The scheme worked fine until around May 2014, when the dealership received notice of an audit by FCA looking at sales between September 2013 and May 2014.
During the audit, a problem popped up: The vehicles appeared not to be registered in Arizona. Shaver collected registration information from the trucks and called Arizona’s Secretary of State Office for confirmation that they were registered properly. He didn’t get it.
“Through the process of the investigation, we found out that every registration was fake and that the cars had indeed been exported to China,” Shaver said.
The audit revealed that 117 trucks had been sold to Quadrant and then exported.
“I went back to the salesperson and the house of cards fell apart,” Shaver said. Hopkins was fired. He later confessed and agreed to make restitution to the dealership, Burkhalter said.
“Getting duped is the biggest nightmare,” Shaver said. “With the number of incentives, it can get risky fast. It’s a big hit to dealerships.”
Once the scheme had been identified, the dealership cut off the broker and notified the local police and the Arizona Highway Patrol. Arizona authorities informed the dealership that the U.S. State Department was also involved.
The dealership had to pay FCA $405,717 in chargebacks for the incentives.
Making matters worse, Quadrant had placed an order for an additional 55 big-ticket Rams. They arrived at the dealership with no true buyers in sight.
“We had to price those proportionally,” Shaver said. “We liquidated them” at a loss of $106,132.
He then sued the players involved.
A jury trial began in September, at the Orange County Central Justice Center, part of the Superior Court of the State of California.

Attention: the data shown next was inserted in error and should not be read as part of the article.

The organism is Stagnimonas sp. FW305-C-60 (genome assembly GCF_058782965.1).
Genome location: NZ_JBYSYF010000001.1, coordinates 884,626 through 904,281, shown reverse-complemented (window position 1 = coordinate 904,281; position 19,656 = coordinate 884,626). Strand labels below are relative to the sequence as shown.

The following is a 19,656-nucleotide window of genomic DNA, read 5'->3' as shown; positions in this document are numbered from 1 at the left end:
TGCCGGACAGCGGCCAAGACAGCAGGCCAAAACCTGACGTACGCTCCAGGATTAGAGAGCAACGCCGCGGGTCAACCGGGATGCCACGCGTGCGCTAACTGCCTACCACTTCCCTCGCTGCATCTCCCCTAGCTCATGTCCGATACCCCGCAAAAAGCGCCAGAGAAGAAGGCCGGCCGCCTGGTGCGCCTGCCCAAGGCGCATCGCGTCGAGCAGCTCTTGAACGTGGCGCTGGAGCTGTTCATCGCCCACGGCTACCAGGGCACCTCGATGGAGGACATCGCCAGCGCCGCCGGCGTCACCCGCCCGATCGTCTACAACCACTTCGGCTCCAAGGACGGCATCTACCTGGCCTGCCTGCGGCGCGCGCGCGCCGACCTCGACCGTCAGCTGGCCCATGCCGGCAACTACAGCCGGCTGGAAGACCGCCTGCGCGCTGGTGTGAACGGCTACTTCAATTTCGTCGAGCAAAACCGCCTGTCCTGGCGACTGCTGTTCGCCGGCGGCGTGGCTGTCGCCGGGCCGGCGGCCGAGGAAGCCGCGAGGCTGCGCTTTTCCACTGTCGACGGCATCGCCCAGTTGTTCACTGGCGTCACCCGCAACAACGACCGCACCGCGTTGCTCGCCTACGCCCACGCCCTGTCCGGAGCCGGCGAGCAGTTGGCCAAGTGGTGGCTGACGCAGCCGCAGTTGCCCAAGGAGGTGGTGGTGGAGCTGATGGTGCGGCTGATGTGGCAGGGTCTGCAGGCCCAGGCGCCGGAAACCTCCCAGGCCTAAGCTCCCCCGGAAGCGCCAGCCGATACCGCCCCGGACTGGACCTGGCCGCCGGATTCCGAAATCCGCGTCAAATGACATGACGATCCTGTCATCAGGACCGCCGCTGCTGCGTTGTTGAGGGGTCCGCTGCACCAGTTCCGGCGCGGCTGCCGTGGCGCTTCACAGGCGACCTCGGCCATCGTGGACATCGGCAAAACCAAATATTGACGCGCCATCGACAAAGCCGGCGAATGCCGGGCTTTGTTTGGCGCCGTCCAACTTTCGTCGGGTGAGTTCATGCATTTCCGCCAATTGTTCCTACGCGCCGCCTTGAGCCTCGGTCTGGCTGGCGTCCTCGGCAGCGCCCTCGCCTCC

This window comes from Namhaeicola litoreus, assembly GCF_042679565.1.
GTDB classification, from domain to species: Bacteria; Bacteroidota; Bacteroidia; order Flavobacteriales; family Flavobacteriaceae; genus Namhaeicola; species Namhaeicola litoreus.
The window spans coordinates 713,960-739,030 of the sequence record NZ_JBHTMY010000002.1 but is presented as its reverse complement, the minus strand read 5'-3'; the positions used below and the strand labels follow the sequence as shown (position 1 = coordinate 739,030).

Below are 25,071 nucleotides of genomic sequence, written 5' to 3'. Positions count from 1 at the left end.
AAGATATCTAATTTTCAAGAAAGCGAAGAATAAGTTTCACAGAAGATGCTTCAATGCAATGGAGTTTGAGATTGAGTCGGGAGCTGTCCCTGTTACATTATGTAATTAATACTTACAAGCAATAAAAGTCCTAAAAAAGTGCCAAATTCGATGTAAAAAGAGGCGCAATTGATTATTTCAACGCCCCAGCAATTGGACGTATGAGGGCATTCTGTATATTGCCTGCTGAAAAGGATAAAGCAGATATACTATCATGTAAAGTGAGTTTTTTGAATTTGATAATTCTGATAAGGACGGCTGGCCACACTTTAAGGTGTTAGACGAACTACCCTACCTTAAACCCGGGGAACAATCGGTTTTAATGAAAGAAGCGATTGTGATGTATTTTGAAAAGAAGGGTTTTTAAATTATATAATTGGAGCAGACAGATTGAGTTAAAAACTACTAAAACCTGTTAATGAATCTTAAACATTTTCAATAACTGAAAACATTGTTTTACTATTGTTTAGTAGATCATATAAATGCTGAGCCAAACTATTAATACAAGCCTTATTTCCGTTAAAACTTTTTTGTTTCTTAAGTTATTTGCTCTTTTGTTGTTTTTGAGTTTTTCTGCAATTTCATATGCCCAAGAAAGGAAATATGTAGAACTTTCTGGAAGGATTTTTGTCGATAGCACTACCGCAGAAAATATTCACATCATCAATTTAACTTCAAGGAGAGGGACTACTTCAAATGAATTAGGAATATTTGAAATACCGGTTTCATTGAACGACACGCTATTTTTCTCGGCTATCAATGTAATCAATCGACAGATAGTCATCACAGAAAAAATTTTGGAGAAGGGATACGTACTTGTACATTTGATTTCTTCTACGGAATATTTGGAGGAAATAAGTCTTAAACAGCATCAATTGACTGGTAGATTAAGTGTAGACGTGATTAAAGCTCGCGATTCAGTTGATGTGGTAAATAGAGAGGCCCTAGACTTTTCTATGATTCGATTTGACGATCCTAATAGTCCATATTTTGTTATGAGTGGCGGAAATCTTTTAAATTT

“The defendants were aggressive,” Burkhalter said. “They said, “There’s nothing illegal about exporting cars,’ but we pointed out that there were signed dealer agreements and contracts that didn’t allow for exporting. The jury understood that.”
Burkhalter argued for the Racketeer Influenced and Corrupt Organizations Act in the case and was successful. Burkhalter said, as far he knows, this is the first time RICO has been successfully used against an automotive export ring.
Jury reaches verdict
In October, the jury reached its verdict, ruling that all five players were liable for fraud. Quadrant and Van Cleave were found liable for breach of contract. Quadrant, Van Cleave, Corral, Lin and AM Legend were found liable for intentional misrepresentation or concealment and violation of the RICO act.
“I think RICO does fit in these export cases and can be a valuable tool for dealerships and manufacturers,” said Burkhalter, noting that RICO trebles the damages and awards the dealership its attorney fees.
The proposed judgment of trebled damages totaling $1,647,330 — representing the reimbursed incentive moneys, the losses on the 55 Rams the dealership was stuck with plus legal fees, all times three — was entered by a judge on Nov. 1. A motion for additional attorneys’ fees and costs will also be filed.
Throughout the process, FCA was there for the store, Shaver said. “They (FCA) were extremely supportive, fair in dealings,” he said. “They felt bad that it had happened to us.”
AM Legend and Mark Lin have filed one motion for a new trial and another which basically claims there was not enough evidence to support the jury’s verdict on RICO and fraud. The court will hear the motions on Nov. 17. Assuming the court denies those motions, the store then will try to collect from the culprits.
“Until it’s paid,” Shaver said, “it’s still ongoing.”
The math of export fraud
Here are the key numbers in the fraudulent export ring that struck Huntington Beach (Calif.) Chrysler-Dodge-Jeep-Ram.
• 117: Number of Ram pickups illegally
• About $50,000: Sticker price of the
Ram Longhorns favored by the
• $3,000-$3,500: Factory incentives
• $200 per truck: Kickback paid to
dealership insider for aiding the fraud
• $405,717: Chargebacks paid to FCA
to cover incentives
• 55: Additional Rams ordered but not
• $106,132: Dealership loss on those
• $1,647,330: Treble-damage judgment
awarded dealership, to be paid by
Source: Court documents